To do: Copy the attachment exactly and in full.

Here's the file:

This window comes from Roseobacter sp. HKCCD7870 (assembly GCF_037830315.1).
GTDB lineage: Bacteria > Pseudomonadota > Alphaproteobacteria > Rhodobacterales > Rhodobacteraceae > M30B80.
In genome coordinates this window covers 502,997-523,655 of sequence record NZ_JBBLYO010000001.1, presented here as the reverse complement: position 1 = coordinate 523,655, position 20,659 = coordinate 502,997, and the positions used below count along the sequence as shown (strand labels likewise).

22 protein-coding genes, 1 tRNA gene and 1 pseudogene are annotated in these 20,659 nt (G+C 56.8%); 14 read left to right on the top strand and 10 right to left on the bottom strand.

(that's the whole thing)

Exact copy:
This window comes from Roseobacter sp. HKCCD7870 (assembly GCF_037830315.1).
GTDB lineage: Bacteria > Pseudomonadota > Alphaproteobacteria > Rhodobacterales > Rhodobacteraceae > M30B80.
In genome coordinates this window covers 502,997-523,655 of sequence record NZ_JBBLYO010000001.1, presented here as the reverse complement: position 1 = coordinate 523,655, position 20,659 = coordinate 502,997, and the positions used below count along the sequence as shown (strand labels likewise).

22 protein-coding genes, 1 tRNA gene and 1 pseudogene are annotated in these 20,659 nt (G+C 56.8%); 14 read left to right on the top strand and 10 right to left on the bottom strand.